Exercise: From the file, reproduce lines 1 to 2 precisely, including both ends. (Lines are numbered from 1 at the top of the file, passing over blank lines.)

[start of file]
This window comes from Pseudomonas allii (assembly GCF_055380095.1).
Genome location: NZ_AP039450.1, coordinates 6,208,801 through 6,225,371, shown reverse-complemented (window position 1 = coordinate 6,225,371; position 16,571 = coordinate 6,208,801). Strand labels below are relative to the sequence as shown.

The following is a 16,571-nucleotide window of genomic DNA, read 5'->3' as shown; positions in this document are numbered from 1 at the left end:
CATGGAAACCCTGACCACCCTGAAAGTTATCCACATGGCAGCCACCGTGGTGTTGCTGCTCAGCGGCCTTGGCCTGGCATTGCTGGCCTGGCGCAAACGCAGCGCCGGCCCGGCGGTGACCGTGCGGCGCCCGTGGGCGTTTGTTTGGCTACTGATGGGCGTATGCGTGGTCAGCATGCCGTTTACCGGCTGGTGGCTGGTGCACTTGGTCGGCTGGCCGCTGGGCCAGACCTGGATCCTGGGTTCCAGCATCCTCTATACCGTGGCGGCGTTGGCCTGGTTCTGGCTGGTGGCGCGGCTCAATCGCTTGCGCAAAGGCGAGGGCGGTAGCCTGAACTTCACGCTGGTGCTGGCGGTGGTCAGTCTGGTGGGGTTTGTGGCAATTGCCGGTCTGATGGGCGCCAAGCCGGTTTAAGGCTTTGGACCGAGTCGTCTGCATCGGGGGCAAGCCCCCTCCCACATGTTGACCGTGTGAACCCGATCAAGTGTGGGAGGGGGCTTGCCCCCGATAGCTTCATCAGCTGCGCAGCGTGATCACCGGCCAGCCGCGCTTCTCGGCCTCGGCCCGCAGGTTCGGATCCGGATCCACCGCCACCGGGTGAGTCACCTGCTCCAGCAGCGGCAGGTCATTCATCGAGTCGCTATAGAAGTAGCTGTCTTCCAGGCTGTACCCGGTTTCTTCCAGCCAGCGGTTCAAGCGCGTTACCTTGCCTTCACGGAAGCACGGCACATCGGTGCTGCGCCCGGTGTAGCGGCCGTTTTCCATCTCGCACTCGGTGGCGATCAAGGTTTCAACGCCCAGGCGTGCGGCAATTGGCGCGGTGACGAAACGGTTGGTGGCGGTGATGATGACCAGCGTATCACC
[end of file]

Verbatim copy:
This window comes from Pseudomonas allii (assembly GCF_055380095.1).
Genome location: NZ_AP039450.1, coordinates 6,208,801 through 6,225,371, shown reverse-complemented (window position 1 = coordinate 6,225,371; position 16,571 = coordinate 6,208,801). Strand labels below are relative to the sequence as shown.